Today, ENOLA GAY hangs in the Stephen F. Udvar-Hazy Center of the Smithsonian Air & Space Museum near Dulles Airport in northern Virginia. The Y-12 site at Oak Ridge dismantles more weapons than it creates. And the motto of the City of Oak Ridge is "Born of War, Living for Peace".

R & R

Our final trip of the summer took us back to the Commonwealth of Virginia, where daughter Shelby participated in a dance camp at her old ballet studio. During our return to Tennessee, we paid a brief visit to one of our favorite wineries (and a regular at Norfolk, Virginia's annual "Towne Pointe Wine Festival" each October): Valhalla Vineyards.

The mountaintop location, the tasting room that looked more akin to a Nordic dining hall, and the local construction company called "Thor" all added to our venture into Norse mythology. Even more pleasant was the absence of Washington County sheriff deputies on Interstate-81 with radar guns...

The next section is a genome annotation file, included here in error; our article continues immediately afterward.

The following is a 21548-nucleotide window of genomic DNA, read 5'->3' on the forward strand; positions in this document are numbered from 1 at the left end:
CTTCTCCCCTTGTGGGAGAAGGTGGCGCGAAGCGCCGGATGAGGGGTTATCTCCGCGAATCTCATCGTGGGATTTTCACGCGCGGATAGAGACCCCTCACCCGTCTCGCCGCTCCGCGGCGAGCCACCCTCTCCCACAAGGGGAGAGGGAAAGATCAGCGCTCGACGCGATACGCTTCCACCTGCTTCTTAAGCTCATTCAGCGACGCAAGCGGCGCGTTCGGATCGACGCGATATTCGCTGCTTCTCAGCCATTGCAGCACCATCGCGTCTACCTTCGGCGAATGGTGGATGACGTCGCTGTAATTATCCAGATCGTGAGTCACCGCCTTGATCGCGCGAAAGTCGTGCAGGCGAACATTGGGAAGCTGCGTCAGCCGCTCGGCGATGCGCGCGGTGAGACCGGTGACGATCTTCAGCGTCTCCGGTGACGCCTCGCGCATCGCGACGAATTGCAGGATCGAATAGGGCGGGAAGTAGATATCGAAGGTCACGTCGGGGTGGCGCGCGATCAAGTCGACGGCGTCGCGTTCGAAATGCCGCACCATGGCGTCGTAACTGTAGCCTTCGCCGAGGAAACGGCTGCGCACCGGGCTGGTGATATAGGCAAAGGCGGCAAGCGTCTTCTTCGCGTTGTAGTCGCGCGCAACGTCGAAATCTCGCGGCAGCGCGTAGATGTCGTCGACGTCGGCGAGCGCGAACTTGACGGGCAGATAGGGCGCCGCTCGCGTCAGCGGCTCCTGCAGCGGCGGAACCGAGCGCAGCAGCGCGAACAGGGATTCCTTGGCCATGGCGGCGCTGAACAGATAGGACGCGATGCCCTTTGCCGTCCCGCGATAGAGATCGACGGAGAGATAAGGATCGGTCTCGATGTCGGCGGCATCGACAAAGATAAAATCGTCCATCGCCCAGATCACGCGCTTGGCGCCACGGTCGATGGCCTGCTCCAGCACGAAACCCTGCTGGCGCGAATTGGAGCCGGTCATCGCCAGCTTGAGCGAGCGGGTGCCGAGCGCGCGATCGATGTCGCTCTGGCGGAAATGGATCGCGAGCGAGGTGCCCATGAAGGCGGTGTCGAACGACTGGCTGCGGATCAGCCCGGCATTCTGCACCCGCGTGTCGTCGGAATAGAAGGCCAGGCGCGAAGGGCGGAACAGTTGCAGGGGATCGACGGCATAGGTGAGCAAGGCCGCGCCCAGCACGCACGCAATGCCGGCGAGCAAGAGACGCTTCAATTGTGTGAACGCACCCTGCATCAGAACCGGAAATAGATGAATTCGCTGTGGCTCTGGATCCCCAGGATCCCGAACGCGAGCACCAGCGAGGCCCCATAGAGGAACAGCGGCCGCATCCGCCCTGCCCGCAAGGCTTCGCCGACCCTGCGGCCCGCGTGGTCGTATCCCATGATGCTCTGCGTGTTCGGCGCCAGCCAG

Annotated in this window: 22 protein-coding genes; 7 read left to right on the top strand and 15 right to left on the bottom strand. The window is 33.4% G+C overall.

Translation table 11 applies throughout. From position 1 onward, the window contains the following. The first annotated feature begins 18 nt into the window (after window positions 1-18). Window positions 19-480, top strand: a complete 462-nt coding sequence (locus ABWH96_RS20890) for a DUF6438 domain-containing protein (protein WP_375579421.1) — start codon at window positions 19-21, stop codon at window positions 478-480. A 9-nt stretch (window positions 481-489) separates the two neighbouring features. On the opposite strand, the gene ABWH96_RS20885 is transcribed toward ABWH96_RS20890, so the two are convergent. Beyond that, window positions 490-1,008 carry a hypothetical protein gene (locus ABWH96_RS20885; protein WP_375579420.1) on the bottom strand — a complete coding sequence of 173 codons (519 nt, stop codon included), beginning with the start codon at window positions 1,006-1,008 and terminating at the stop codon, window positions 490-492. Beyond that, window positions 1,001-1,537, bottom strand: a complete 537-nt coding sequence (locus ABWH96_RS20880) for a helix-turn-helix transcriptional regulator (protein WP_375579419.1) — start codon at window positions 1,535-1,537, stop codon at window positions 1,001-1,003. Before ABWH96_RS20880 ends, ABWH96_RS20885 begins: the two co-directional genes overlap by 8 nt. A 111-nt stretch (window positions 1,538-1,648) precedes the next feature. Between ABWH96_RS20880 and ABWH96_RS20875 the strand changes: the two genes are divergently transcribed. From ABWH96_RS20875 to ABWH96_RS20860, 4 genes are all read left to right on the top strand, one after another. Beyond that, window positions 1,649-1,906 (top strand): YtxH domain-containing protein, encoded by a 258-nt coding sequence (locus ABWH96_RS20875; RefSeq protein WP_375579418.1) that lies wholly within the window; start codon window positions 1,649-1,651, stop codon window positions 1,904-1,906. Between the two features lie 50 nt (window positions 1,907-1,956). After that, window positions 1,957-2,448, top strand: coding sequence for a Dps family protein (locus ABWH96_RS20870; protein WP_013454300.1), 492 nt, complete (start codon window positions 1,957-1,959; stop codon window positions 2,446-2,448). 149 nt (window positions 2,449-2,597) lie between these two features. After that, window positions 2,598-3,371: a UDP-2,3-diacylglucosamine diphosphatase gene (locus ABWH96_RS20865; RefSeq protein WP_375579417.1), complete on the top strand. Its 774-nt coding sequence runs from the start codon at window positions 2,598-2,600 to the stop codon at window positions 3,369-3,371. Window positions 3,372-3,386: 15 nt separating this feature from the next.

[Moblog entry]

Off line until Sunday (05.Aug.2007)...


The more things change ...

... the more they stay the same.

I'm in Virginia for my old command's "Industry Symposium", and it's amazing how little has changed since my departure last year.

Gen Lance Smith, USAF, Commander of USJFCOM (as well as NATO's Supreme Allied Commander for Transformation) noted USJFCOM is "the only interagency combatant command." At least until Africa Command is formally stood up in the coming months.

Even though the complexity of USJFCOM's "social network" is growing exponentially (the biggest change was the inclusion of more collaboration partners in their dialogue regarding force providing, training, integrating and transformation), only now are they looking for tools to help them manage such a complex mesh.